Individuals who took a nutritional supplement called Factor D continued to have a lower gastric cancer rate 10 years after supplementation ceased, a new study has found.
This is the conclusion scientists have drawn from long-term follow-up data from the randomized, double-blind General Population Nutrition Intervention Trial in Linxian, China.
The trial followed 29,584 adults between the ages of 40 and 69 years who took the dietary supplement from 1986 to 1991.
The initial results showed a significant reduction in risk of gastric cancer and overall mortality in individuals taking factor D, and the 10-year follow-up study that confirmed the results was recently reviewed by Dr Philip R. Taylor of the National Cancer Institute in Bethesda, Maryland, and his colleagues from the Chinese Academy of Medical Sciences.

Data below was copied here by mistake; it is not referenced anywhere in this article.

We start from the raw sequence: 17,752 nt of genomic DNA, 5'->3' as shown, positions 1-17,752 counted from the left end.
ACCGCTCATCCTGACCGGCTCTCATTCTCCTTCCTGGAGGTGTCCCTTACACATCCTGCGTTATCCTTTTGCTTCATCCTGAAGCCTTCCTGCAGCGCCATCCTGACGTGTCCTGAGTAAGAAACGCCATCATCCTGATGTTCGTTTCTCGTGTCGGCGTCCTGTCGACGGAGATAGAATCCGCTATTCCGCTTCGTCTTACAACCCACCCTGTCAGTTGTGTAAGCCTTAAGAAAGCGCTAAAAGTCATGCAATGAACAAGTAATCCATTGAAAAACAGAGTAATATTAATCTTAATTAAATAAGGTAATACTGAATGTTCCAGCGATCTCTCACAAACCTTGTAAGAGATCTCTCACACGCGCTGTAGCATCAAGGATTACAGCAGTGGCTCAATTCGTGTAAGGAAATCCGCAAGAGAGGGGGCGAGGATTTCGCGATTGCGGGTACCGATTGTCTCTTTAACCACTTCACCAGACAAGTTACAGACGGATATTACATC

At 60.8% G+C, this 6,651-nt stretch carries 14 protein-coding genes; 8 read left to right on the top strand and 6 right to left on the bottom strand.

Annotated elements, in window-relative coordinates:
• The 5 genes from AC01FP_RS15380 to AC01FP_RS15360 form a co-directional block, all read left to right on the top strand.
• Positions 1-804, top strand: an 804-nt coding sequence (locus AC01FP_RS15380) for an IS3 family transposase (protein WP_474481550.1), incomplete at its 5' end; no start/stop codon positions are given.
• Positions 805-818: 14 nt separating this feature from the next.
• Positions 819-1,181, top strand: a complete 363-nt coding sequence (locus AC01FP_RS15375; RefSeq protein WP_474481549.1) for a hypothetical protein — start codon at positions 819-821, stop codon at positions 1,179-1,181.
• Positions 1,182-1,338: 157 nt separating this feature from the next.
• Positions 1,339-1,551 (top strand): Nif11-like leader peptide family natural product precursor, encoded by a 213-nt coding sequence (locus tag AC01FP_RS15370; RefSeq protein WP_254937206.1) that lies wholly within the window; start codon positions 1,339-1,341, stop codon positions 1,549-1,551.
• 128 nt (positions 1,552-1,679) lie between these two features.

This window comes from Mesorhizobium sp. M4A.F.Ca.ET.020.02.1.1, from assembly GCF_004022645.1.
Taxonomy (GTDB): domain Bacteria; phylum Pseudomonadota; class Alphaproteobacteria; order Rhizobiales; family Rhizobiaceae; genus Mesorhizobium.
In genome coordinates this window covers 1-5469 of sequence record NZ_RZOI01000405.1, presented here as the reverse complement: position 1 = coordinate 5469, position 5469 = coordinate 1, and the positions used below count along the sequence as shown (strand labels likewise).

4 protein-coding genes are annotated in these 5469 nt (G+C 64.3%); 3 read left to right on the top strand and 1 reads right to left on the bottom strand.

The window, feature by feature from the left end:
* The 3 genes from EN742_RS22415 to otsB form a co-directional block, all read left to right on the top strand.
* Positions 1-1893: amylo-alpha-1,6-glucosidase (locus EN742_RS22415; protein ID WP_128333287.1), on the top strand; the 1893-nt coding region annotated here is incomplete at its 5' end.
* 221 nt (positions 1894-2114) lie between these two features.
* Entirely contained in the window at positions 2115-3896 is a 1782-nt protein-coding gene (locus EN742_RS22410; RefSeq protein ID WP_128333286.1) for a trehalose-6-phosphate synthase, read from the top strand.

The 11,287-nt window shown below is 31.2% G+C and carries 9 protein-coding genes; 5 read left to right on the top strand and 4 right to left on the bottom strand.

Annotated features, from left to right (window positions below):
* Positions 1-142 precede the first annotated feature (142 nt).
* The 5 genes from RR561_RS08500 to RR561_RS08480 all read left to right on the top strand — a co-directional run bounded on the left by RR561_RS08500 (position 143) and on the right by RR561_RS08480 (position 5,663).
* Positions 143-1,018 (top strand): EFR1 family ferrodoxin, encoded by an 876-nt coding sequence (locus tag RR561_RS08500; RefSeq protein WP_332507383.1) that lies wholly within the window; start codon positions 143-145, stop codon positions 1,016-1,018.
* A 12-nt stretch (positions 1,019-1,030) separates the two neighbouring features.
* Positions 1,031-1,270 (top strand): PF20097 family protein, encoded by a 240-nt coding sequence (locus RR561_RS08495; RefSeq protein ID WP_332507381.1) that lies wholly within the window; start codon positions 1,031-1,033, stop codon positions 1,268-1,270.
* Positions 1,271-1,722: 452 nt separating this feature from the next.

“The persistence of risk reduction for up to 10 years is consistent with an emerging new paradigm in cancer [research], namely that prevention may be achievable with short-term as opposed to life-long treatment,” the authors write.
Vitamins and minerals found in Factor D include selenium, vitamin E and beta-carotene.